Coins and Antiquities Consignment Shop
  Welcome To Forum Ancient Coins!!! All Items Purchased From Forum Ancient Coins Are Guaranteed Authentic For Eternity!!! Please Call Us If You Have Questions 252-646-1958 or 252-497-2724 Expert Authentication - Accurate Descriptions - Reasonable Prices - Coins From Under $10 To Museum Quality Rarities Welcome To Forum Ancient Coins!!! All Items Purchased From Forum Ancient Coins Are Guaranteed Authentic For Eternity!!! Internet Challenged? We Are Happy To Take Your Order Over The Phone 252-646-1958 Explore Our Website And Find Joy In The History, Numismatics, Art, Mythology, And Geography Of Coins!!!

×Catalog Main Menu
Fine Coins Showcase

Antiquities Showcase
New & Reduced

Show Empty Categories
Shop Search
Shopping Cart
Contact Us
About Forum
Shopping at Forum
Our Guarantee
Payment Options
Shipping Options & Fees
Privacy & Security
Forum Staff
Selling Your Coins
Identifying Your Coin
   View Categories
Home ▸ Catalog ▸ |Themes & Provenance| ▸ |Gods, Non-Olympian| ▸ |Saturn||View Options:  |  |  | 


Saturn was a major Roman god identified with the Greek deity Cronus, and the mythologies of the two gods are commonly mixed. Saturn had a temple on the Forum Romanum, which contained the Royal Treasury. Saturn is the namesake of both Saturn, the planet, and Saturday. In Roman mythology, when Jupiter ascended the throne of the Gods, Saturn fled to Rome and established the Golden Age, a time of perfect peace and harmony, which lasted as long as he reigned. In memory of the Golden Age, the Feast of Saturnalia was held every year at the Winter Solstice. Saturnalia was an occasion for celebration and visits to friends. Slaves and masters ate at the same table. No war could be declared. Executions were postponed. Homes were decorated with greenery. And it was a season for giving gifts, particularly wax candles, perhaps to signify the returning light after the solstice. Aspects of Saturnalia survive today in Christmas celebrations and carnival festivals around the world.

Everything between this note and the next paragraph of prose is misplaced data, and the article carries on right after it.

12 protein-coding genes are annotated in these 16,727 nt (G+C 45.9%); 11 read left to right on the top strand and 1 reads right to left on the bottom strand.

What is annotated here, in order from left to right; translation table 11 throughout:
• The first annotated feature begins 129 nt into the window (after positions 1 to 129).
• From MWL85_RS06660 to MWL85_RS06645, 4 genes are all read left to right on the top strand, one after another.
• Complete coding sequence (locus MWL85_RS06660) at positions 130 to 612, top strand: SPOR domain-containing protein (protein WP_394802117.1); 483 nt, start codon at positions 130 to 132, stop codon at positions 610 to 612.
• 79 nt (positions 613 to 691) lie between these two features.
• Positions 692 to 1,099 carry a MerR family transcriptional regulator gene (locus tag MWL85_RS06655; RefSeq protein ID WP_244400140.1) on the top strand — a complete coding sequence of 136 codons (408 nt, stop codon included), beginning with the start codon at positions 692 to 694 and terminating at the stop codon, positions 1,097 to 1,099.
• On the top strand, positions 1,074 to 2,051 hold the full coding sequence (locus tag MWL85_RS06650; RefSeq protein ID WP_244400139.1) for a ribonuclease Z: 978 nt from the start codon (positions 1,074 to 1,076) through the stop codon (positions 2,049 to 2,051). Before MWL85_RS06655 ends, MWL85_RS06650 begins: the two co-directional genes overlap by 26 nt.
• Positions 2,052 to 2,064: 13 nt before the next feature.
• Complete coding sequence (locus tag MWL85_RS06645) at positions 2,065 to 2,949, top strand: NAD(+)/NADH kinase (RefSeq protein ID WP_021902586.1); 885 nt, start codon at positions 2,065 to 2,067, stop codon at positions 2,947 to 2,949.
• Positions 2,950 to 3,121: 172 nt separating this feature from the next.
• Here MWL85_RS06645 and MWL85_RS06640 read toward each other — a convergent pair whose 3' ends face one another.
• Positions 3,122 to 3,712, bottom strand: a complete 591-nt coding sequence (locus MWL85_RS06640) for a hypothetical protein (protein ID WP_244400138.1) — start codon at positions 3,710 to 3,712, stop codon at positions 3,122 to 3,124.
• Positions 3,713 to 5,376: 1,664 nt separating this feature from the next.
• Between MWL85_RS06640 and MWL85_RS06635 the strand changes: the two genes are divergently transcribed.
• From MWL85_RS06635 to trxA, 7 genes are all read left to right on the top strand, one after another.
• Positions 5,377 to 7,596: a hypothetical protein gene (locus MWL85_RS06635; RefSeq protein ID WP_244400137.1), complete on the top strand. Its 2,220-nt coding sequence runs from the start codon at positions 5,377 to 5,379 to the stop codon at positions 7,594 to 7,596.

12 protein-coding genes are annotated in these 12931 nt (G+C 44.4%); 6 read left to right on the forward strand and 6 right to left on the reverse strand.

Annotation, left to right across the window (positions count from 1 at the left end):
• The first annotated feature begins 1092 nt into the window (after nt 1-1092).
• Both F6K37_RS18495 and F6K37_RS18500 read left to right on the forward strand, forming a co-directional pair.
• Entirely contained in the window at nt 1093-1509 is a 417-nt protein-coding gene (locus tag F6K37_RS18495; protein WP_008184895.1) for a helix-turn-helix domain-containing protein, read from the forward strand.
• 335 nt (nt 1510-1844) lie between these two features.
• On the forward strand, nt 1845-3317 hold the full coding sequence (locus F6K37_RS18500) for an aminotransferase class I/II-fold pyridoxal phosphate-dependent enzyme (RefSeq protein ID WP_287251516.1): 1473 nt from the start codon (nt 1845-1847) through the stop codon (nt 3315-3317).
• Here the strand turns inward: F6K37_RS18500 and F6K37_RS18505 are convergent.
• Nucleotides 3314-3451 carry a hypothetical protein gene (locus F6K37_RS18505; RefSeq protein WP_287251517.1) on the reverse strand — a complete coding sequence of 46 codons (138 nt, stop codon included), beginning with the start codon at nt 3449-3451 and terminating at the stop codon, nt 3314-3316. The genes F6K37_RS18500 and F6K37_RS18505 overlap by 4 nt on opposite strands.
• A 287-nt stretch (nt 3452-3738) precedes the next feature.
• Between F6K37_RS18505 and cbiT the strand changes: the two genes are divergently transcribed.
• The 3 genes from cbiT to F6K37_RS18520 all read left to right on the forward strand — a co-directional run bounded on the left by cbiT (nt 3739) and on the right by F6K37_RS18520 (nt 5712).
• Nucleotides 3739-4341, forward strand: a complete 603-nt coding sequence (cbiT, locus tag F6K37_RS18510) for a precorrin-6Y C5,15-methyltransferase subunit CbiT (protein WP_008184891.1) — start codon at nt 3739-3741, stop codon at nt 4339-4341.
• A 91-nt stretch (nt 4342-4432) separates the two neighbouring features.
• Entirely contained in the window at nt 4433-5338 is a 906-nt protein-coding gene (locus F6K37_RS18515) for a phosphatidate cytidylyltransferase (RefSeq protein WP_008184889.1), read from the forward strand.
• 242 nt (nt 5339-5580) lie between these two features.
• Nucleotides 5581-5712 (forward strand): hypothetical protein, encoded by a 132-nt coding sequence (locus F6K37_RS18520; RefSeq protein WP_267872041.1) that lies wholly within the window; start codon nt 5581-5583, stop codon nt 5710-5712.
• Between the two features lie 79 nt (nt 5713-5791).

Roman Republic, L. Calpurnius Piso Caesoninus and Q. Servilius Caepio, quaestors c. 100 B.C.

|211-100| |B.C.|, |Roman| |Republic,| |L.| |Calpurnius| |Piso| |Caesoninus| |and| |Q.| |Servilius| |Caepio,| |quaestors| |c.| |100| |B.C.||denarius|
This exceptional type was a joint issue of the Quaestor Urbanus (Caepio) and the Quaestor Ostiensis (Piso), produced for the purchase of grain by special decree of the Senate (Ad frumentum emundun, ex senatus consulto).
RR21649. Silver denarius, SRCV I 210, Crawford 330/1b, Sydenham 603a, RSC I Calpurnia 5a, Choice gVF, weight 3.852 g, maximum diameter 19.1 mm, die axis 0o, Rome mint, obverse head of Saturn right, crescent, PISO , and harpa behind, CAEPIO over trident below, Q below chin; reverse the two quaestors seated left between two stalks of grain, AD FRV EMV EX S C in ex; some mint luster; SOLD


Catalog current as of Thursday, June 8, 2023.
Page created in 1.843 seconds.
All coins are guaranteed for eternity